After a three day conference with Canadian officials, a United States delegation has returned across the border empty-handed. From its own point of view beforehand, obtaining cooperation from the neighboring Dominion in checking the liquor traffic between the two countries appeared to be comparatively easy; as it resulted, however, not a single proposal was accepted.
America's long established policy of creating no entangling alliances seems thus to have recoiled upon herself. The fact that she has remained aloof from the League of Nations and the World Court has not passed unnoticed by nations eager for the maintenance of international prosperity. At present, the warring factions of her senate are devising new obstacles which may prevent the passage of the Kellogg peace treaty. All this naturally creates the misleading impression that the United Statees respects only her own people, and contributes only toward their happiness.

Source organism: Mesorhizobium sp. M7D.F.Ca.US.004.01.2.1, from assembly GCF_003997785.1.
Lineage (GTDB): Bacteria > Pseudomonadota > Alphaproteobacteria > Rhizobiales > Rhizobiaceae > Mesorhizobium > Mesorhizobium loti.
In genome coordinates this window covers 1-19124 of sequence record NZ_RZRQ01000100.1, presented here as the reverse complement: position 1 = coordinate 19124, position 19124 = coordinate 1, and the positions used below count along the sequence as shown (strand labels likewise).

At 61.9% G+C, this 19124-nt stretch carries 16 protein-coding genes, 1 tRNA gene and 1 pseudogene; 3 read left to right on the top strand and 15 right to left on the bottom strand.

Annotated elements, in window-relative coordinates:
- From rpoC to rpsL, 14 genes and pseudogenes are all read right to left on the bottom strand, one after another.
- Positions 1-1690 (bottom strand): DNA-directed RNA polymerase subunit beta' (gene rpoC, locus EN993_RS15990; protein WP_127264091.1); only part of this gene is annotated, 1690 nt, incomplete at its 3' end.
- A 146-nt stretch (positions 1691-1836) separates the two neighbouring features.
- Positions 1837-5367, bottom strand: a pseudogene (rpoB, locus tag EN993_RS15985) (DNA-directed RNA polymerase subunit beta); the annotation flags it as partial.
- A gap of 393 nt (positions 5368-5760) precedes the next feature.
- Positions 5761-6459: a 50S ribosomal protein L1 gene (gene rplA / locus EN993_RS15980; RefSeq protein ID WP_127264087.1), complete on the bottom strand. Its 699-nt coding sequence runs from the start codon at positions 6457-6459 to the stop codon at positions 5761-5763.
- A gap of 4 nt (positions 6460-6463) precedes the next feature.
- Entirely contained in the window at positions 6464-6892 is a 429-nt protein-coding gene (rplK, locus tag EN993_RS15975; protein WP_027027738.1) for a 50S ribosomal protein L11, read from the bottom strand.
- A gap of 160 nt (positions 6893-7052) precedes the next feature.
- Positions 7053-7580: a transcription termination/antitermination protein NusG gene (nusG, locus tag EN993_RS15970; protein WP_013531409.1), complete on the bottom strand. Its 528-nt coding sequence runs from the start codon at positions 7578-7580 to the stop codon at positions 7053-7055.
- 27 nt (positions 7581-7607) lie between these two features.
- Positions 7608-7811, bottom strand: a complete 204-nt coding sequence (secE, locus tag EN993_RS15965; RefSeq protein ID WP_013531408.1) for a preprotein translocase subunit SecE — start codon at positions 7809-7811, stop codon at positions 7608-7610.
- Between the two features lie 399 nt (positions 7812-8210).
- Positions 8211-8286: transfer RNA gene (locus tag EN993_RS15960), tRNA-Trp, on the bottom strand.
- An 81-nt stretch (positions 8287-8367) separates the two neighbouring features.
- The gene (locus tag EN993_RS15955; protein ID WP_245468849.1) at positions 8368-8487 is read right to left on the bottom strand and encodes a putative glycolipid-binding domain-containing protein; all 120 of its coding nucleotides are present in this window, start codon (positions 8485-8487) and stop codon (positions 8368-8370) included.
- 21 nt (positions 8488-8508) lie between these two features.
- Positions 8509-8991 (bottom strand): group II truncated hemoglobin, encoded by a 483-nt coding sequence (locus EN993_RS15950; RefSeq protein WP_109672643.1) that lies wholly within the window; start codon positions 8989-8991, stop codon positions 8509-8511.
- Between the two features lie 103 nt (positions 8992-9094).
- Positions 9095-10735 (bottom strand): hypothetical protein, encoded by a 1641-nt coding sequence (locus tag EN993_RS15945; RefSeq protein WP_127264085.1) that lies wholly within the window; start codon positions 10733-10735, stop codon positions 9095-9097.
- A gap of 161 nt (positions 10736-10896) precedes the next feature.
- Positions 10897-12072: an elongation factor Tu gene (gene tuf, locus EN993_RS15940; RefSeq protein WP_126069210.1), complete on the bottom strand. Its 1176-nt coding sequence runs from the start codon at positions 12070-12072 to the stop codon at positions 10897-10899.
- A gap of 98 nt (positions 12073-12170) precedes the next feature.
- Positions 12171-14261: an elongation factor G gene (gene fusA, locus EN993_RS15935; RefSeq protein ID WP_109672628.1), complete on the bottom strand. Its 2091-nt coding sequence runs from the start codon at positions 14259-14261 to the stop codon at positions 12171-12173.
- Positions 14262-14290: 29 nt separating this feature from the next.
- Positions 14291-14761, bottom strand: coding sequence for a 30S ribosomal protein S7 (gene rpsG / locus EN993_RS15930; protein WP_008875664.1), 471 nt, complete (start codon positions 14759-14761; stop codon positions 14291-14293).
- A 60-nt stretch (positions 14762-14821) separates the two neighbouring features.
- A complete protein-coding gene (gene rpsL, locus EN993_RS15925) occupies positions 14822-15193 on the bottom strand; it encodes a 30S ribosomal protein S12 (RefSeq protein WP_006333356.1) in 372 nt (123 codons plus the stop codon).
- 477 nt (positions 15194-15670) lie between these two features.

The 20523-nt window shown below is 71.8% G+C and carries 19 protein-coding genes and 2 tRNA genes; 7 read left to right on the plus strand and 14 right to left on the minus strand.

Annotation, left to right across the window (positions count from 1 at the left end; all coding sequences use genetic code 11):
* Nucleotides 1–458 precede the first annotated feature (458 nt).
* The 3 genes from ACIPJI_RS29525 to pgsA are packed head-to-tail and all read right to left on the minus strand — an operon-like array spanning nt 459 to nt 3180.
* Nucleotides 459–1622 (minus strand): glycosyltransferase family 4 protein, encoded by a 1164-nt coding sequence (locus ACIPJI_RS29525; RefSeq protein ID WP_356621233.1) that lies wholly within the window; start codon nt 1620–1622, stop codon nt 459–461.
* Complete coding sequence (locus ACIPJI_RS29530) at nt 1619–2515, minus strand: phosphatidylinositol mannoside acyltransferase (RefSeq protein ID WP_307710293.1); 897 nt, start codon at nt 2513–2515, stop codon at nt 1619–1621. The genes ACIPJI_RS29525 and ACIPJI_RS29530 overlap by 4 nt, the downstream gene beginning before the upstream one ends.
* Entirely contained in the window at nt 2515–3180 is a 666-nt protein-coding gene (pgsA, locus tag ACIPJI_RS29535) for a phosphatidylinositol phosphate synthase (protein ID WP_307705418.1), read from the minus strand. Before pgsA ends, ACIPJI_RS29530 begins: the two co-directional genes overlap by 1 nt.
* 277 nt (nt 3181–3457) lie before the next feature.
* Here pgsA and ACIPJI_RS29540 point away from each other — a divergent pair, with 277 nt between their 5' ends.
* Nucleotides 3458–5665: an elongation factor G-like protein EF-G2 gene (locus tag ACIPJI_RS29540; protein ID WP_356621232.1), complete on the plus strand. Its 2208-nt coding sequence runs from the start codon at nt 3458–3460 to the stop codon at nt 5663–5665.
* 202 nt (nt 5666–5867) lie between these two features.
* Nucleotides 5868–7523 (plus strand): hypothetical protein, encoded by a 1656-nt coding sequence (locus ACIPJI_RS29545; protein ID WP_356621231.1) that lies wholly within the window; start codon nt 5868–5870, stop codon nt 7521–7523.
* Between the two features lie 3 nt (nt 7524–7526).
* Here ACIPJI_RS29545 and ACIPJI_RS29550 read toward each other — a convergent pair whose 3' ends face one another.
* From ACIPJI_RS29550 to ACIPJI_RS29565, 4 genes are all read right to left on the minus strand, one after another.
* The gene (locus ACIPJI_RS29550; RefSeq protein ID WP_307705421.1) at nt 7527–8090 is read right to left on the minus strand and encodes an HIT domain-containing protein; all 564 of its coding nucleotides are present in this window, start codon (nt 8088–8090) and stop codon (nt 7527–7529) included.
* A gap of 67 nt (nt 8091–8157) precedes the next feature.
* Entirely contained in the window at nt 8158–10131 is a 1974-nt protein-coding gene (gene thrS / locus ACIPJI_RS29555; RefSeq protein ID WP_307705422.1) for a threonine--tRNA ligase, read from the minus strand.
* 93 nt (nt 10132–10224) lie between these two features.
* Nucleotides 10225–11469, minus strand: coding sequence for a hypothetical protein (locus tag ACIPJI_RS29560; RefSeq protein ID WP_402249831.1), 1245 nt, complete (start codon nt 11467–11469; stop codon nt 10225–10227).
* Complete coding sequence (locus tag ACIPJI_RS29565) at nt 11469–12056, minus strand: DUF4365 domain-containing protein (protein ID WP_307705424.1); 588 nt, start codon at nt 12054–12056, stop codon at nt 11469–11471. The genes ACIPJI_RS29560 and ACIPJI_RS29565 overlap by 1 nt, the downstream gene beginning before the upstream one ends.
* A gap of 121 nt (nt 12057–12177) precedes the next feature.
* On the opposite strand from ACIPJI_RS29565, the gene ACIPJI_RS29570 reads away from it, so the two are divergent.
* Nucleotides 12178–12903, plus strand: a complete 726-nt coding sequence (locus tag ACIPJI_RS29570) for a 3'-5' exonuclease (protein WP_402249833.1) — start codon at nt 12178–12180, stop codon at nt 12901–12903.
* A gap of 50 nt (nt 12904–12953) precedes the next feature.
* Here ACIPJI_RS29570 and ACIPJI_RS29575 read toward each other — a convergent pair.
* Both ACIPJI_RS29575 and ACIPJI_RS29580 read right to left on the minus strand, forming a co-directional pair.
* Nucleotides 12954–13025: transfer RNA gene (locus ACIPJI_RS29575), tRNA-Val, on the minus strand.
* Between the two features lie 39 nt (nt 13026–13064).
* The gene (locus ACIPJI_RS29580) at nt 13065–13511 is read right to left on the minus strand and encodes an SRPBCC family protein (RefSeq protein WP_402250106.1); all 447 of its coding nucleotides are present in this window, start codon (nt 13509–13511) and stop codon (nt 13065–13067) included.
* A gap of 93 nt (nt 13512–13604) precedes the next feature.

It is not strange, therefore, that Canada should have assumed an attitude apparently so unfriendly in regard to Volstead enforcement. The Canadian government, which once struggled to execute the prohibition law in its own country, now finds the American system of tremendous financial benefit. Furthermore, its decision to allow so powerful a neighbor to fight its own battles to a finish cannot be criticized on this side of the border. Only too often, this has been the method of procedure employed by the United States.